Cyberwarfare: Pakistani military phishing campaign targets numerous governments

Cyber-espionage and cyberwarfare is nothing new. In fact, it is only going to become an increasing presence in the years to come. Numerous world governments have strike forces specifically meant to engage in cyberattacks on foreign enemies and this is a focus for some InfoSec professionals. A recent case of this involves research from Lookout that indicates that the Pakistani military is engaging in cyberwarfare primarily against top officials in numerous governments.

The research was conducted by Lookout and was ultimately compiled in a report that can be read here. Findings in the 29-page document details a phishing campaign that is utilizing a mobile malware family that has been entitled “Stealth Mango.” Stealth Mango is new to researchers and it appeared first on the radar, according to an interview Lookout did with Threatpost, around the middle of January 2018.

The malware is thought to be a creation of freelancers who were contracted by the Pakistani military and is able to access physical devices across both Android and iOS platforms. Fake downloads of malicious apps appear to be a main source of infection, although other methods (such as watering hole URLs) are employed. The primary targets of the Stealth Mango campaign are the governments of Afghanistan, India, Iraq, and the United Arab Emirates. There have also been instances of activists and certain members of government in Pakistan being targeted by the malware as well as indirect (i.e. not intentionally targeted) civilian infections happening in Iran, the United States, Australia, and the United Kingdom.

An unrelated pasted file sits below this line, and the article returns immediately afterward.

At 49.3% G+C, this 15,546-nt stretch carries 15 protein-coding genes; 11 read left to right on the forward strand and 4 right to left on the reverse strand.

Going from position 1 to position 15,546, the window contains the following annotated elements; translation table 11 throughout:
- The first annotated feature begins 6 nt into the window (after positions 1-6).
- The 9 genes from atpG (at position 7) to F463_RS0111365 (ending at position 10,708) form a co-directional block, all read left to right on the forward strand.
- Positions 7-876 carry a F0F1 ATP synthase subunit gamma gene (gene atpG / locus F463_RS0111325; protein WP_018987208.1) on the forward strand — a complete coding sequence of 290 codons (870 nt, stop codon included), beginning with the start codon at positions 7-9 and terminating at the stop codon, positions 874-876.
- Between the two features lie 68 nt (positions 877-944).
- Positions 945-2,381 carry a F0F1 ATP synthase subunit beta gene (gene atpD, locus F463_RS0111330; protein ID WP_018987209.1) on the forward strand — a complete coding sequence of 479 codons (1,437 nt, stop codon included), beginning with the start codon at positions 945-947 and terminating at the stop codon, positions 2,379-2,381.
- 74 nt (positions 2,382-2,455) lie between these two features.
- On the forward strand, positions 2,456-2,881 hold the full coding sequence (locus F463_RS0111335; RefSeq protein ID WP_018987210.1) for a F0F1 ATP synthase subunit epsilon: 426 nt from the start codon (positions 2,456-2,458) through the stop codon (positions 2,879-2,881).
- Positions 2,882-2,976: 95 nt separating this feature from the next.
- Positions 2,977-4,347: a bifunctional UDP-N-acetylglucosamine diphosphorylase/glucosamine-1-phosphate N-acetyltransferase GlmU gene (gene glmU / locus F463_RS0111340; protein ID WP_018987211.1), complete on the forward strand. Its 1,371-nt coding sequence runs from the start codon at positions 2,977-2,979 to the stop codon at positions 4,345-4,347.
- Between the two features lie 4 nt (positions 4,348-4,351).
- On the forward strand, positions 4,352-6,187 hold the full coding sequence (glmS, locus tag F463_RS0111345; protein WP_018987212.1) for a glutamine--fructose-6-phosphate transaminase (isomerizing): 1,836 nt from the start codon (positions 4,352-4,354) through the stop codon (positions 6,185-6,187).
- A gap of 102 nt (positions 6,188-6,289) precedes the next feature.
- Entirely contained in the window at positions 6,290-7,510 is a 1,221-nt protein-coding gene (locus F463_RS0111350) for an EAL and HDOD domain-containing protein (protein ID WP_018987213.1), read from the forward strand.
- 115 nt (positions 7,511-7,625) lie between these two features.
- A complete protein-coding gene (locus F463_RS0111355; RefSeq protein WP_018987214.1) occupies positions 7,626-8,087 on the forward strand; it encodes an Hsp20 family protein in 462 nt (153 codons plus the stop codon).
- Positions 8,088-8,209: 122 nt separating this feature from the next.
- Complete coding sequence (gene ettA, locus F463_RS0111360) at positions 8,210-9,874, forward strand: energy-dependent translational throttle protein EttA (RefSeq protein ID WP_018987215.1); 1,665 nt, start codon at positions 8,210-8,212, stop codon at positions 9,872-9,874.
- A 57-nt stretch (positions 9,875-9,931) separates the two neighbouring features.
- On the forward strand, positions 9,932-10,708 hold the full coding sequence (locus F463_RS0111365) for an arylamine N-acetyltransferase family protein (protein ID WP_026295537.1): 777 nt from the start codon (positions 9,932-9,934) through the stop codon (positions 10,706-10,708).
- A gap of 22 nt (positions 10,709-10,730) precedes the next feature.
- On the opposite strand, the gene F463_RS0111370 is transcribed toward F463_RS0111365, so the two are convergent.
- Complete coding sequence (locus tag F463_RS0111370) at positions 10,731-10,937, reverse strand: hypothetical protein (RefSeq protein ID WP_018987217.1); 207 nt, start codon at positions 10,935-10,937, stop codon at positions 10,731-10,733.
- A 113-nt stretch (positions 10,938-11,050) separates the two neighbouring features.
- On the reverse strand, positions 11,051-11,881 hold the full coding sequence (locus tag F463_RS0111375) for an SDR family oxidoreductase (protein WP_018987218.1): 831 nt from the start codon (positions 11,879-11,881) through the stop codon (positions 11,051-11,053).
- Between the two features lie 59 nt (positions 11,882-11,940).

Lookout noted that the following data had been stolen as a result of the campaign:

  • Letters and internal government communications
  • Detailed travel information
  • Pictures of IDs and passports
  • GPS coordinates of pictures and devices
  • Legal and medical documents
  • Developer information including whiteboard sessions, account information, and test devices
  • Photos of the military, government, and related officials from closed-door meetings including U.S. Army personnel

While the development of this malware was intended for cyber-espionage, it can easily be used by black hats to steal data on non-government targets. A malware developed by military funding is going to be a cut above the rest in terms of functionality and reach. As this is the case, InfoSec professionals and civilians should be extra vigilant in the type of items they download on their mobile devices.

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